Good morning. Monday started off with such promise for our heroes in horns. Fresh off what is now being called the "Spailout," Asian markets were higher and while not quite as enthusiastic, European bourses were stepping lively as well, which, of course, pushed the U.S. futures solidly into the green. The thinking was that the risk trade was going to be flipped to the "on" position as the euro-shorts ran for cover. And if things played out properly, this would send the dollar lower and risk assets higher.
With the most recent data showing that shorts in the euro currency (FXE) stood at an all-time high late last week, traders were supposed to be chomping at the bit. You see with a trade that one-sided it would only take a little encouragement for those late to the party to go scurrying for cover. And to hear the bulls tell it, "Spailout" was going to be just the ticket. Thus, many traders went to bed Sunday night with visions of USO, JJC, DBC, EEM, and SPY dancing in their heads.
Although, with the Greek election only a week away (Greece will hit the reset button on their latest election on Sunday, June 17), traders couldn't be blamed for remaining a little skeptical. So, as the opening bell approached in New York yesterday morning, the enthusiasm for the "Spailout" rally had been curbed a bit. Instead of the 12-15 point advance in the S&P 500 that had been expected earlier, the futures went out with a gain of 9.80. Certainly not bad for a Monday morning.
As usual, there was talk of the next resistance zone up at 1340 on the S&P 500 and the fact that "old resistance" would soon become "new support" on the charts. Thus, those technically inclined traders were expecting to watch the 134 and 132 levels on the SPY with a great deal of interest.
As is to be expected in these types of situations, the rally had its skeptics. In fact, more than one major news outlet had run headlines on Sunday suggesting that the anticipated rally would likely be short-lived. However, I'm guessing that those yammering on about the idea that the rally wouldn't last long didn't anticipate just how brief Monday morning's advance would turn out to be. For the record, my one-minute chart of the S&P 500 had exactly two green bars before the red began to take over the screen. Yep, that's right, stocks went up for two whole minutes before the bears got to work.
The problem was simple: the risk-on trade just wasn't working right. Instead of the euro surging on short-covering, it too began to move down in earnest after an opening pop. In addition, the dollar began to rally. And the commodities including oil, steel (SLX), and coal (KOL) moved down. Thus, this clearly was not the risk-on trade that had been anticipated and lots of folks started to ask what was going on.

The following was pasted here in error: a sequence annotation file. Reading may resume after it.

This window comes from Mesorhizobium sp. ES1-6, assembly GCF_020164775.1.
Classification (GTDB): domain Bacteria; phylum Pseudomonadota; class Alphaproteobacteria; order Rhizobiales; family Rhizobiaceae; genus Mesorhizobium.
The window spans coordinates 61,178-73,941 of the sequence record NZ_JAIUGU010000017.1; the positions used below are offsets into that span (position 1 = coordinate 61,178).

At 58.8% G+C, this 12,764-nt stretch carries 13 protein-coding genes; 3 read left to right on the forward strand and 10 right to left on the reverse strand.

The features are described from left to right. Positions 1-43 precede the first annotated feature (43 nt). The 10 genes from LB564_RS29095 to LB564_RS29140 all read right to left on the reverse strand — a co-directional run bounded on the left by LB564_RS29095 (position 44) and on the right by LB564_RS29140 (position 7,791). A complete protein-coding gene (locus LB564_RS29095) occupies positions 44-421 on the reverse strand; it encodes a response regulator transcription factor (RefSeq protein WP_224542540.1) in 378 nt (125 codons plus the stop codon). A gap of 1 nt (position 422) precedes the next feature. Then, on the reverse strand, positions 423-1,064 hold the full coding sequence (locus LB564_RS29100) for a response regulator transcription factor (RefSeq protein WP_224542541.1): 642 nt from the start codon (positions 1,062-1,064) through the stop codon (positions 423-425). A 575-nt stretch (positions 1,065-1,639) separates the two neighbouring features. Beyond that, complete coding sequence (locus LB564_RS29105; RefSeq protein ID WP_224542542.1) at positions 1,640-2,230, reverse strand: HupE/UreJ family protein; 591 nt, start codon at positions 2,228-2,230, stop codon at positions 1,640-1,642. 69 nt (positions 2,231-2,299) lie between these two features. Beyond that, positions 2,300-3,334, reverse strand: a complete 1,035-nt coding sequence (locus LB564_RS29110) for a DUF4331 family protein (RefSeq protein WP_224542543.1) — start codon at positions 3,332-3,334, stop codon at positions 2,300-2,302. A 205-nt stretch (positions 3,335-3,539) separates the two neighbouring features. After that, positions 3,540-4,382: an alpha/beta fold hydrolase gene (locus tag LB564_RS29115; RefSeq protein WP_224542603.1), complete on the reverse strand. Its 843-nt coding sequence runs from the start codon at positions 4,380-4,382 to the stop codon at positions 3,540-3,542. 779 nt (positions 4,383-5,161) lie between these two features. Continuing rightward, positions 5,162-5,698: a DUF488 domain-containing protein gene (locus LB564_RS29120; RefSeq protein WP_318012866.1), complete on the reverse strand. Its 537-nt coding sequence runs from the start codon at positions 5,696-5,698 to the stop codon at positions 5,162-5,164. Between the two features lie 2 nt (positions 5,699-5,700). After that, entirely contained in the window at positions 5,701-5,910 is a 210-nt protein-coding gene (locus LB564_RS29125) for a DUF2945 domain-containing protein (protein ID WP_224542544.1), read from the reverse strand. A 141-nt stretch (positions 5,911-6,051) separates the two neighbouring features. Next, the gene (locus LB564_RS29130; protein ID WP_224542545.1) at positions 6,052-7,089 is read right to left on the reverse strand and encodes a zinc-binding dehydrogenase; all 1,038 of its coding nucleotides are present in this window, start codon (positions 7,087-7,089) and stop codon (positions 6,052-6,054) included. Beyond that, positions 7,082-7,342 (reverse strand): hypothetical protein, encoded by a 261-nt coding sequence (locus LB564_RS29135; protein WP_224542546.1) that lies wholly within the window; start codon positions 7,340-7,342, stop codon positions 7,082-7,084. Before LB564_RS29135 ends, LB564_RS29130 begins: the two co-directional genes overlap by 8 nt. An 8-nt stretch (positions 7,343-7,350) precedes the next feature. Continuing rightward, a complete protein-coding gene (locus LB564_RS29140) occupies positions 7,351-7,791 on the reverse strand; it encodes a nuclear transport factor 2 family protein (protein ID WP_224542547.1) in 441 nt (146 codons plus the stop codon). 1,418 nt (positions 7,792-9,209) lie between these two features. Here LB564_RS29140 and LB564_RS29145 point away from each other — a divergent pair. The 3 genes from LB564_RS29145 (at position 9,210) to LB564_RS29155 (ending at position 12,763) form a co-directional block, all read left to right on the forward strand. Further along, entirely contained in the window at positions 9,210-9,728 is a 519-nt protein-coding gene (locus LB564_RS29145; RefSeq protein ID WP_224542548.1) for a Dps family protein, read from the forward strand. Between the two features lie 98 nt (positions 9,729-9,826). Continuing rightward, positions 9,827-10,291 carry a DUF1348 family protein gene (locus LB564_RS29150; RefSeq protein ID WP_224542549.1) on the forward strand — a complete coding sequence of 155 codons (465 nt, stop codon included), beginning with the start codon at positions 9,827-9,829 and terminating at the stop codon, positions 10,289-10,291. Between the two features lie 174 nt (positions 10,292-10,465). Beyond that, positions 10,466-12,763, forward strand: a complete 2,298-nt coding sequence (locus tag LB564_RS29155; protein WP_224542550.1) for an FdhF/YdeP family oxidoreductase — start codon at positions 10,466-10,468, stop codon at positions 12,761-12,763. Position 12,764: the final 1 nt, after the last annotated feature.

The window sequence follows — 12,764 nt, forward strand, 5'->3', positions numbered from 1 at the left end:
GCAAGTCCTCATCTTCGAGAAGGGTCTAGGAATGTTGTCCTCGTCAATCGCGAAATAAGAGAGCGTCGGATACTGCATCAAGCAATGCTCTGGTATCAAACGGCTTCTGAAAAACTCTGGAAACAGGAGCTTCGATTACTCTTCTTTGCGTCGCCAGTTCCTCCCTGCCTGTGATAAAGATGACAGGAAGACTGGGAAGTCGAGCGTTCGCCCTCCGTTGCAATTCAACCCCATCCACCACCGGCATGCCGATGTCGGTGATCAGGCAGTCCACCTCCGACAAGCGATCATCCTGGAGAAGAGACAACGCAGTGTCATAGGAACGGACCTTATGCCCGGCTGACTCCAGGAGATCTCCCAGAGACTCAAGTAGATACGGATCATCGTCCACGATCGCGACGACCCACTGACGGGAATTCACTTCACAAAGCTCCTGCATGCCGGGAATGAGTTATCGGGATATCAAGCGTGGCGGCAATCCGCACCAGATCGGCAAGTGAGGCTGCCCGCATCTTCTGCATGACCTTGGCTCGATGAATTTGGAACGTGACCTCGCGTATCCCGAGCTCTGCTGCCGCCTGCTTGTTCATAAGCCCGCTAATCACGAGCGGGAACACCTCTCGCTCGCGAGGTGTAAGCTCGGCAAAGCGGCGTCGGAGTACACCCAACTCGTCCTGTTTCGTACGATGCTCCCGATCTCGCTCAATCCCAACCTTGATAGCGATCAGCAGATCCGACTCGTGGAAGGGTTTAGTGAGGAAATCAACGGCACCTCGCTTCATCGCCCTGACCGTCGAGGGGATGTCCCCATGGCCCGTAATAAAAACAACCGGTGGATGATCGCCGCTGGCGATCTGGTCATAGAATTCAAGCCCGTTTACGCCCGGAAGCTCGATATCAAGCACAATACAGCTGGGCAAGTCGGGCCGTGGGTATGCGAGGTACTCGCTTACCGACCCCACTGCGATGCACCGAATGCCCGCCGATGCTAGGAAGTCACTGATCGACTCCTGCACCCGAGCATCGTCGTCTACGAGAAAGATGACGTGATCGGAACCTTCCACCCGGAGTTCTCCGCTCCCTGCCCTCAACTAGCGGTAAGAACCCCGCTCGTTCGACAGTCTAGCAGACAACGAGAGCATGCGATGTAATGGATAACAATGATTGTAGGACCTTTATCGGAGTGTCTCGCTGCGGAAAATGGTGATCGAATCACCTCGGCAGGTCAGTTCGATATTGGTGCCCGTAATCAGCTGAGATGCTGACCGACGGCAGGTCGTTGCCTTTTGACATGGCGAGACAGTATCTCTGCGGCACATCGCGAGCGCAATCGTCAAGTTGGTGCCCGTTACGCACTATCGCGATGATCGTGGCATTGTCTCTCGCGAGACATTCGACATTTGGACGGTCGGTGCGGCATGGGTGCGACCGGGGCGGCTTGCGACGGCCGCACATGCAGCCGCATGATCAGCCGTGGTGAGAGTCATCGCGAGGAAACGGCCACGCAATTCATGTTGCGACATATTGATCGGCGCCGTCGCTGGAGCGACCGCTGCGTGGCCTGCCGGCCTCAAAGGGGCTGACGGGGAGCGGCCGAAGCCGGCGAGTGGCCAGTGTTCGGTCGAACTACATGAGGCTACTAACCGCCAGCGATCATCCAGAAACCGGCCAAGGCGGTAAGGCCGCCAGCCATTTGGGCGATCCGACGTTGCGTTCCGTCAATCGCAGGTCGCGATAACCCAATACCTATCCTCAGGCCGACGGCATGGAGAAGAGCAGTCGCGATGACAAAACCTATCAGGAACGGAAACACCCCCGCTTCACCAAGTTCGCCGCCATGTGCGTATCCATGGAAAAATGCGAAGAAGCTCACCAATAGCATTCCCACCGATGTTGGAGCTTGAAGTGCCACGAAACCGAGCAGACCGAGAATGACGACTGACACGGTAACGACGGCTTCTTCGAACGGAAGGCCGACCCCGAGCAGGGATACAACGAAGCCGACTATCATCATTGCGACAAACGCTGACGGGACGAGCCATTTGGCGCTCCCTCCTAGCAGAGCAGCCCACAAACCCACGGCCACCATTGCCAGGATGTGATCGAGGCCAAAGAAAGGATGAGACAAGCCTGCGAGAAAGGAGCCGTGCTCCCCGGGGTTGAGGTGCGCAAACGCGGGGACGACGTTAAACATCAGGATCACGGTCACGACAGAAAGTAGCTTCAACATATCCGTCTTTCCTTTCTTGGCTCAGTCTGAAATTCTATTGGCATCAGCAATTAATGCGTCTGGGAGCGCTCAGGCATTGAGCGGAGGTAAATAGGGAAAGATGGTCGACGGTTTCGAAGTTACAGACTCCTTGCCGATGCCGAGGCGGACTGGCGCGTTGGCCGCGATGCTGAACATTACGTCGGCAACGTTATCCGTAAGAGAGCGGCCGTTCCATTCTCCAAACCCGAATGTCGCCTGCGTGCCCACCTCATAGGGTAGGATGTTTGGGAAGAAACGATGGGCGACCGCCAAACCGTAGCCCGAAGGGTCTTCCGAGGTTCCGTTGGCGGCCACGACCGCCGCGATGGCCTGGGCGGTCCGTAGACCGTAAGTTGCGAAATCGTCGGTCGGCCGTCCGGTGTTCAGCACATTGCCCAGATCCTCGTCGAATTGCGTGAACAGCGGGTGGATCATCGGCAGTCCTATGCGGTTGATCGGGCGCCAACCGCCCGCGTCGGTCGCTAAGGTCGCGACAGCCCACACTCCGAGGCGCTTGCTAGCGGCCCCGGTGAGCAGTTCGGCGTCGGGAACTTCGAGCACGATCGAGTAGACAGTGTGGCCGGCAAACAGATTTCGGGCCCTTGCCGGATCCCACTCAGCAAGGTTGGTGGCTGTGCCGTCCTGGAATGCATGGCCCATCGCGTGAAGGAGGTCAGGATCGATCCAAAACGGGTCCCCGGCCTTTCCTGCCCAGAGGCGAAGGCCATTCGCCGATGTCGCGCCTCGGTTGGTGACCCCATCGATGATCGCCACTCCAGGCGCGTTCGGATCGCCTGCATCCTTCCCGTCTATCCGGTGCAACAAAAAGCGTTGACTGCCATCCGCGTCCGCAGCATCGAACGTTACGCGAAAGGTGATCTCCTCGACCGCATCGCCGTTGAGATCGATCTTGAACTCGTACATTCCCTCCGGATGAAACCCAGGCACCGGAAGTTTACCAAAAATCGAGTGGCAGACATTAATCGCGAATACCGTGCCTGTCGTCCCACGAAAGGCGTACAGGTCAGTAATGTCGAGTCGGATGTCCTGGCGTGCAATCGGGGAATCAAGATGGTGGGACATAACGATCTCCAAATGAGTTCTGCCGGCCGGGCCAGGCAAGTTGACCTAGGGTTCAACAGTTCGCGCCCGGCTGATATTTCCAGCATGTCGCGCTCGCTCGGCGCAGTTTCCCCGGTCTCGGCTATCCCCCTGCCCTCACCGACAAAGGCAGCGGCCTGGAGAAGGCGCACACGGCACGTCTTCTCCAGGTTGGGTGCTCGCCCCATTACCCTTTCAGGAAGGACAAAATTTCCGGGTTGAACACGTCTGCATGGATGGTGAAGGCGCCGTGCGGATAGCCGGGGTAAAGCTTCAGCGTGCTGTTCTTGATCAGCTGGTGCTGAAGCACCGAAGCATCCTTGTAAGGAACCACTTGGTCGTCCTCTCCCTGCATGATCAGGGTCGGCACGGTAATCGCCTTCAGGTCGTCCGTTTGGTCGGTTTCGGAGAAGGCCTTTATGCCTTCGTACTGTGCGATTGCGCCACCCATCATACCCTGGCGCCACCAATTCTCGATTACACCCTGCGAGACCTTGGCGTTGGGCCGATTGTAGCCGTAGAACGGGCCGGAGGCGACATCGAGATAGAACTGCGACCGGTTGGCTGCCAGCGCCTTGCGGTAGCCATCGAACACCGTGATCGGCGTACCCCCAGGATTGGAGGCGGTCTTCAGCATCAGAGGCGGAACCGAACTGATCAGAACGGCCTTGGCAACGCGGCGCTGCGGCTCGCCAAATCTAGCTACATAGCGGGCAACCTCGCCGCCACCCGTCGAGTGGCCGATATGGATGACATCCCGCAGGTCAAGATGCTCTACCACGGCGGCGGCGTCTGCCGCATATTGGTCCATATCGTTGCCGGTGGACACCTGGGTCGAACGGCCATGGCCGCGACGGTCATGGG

It appears that the "Spailout" was long of hope and light on details. As has been the case with all the other last second saves during the eurozone crisis, no one was completely sure how the thing was going to work. However, we were assured that things would all be worked out after the independent bank auditors got done. It was at this point that eyes began to roll and the sell orders began to flow.
However, things really started to go to heck in a hand basket when interest rates in Spain started going the wrong way. Although Spanish bond yields initially moved lower on the announcement of "Spailout," bond traders must have figured out that the banks were going to be recapitalized with yep, you guessed it; the issuance of more debt. So, once again, the answer to the debt problem in Spain was to - obviously - take on more debt (they just wouldn't call it that on the sovereign books).
Before you could figure out how a fund with no money in it was going to lend money to Spain so that it could turn around and un-bankrupt its banks, well, rates in Spain started to climb. And by the end of the day, the yield on the 10-year was once again pushing 6.50% (it had been as low as 6.0% earlier in the day). So, given that the vast majority of this crisis has been about the risk that contagion would spread throughout the continent, traders sold stocks. And then they sold some more. And then they sold even more - because after all, it's still all about the rates in this game.
Turning to this morning ... Stock futures are pointing to a slight advance at the open on the back of ongoing concerns relating to the "Spailout", potential bailout of Cypress, and the upcoming elections in Greece. However, futures in the U.S. seem to be taking their cues from Europe on a tick-by-tick basis in the early going.
On the Economic front ... The NFIB Small Business Optimism index fell -0.1 in May to an overall reading of 94.4, which was above the consensus for a reading of 94.2
Next up, the government reported that Import Prices for the month of May rose by +1.3%, which was above the consensus for a drop of -1.3%. Export prices fell by -0.4%, which was below expectations for -0.1% as well as last month's level of +0.4%.
- Major Foreign Markets:
- Australia: +0.17%
- Shanghai: -0.70%
- Hong Kong: -0.43%
- Japan: -1.06%
- France: +0.42%
- Germany: -0.08%
- Italy: -0.52%
- Spain: +0.31%
- London: +0.37%
- Crude Oil Futures: -$0.53 to $82.17
- Gold: -$6.80 to $1590.00
- Dollar: lower against the yen , euro and pound
- 10-Year Bond Yield: Currently trading at 1.608%
- Stock Futures Ahead of Open in U.S. (relative to fair value):
- S&P 500: +2.97
- Dow Jones Industrial Average: +33
- NASDAQ Composite: +7.67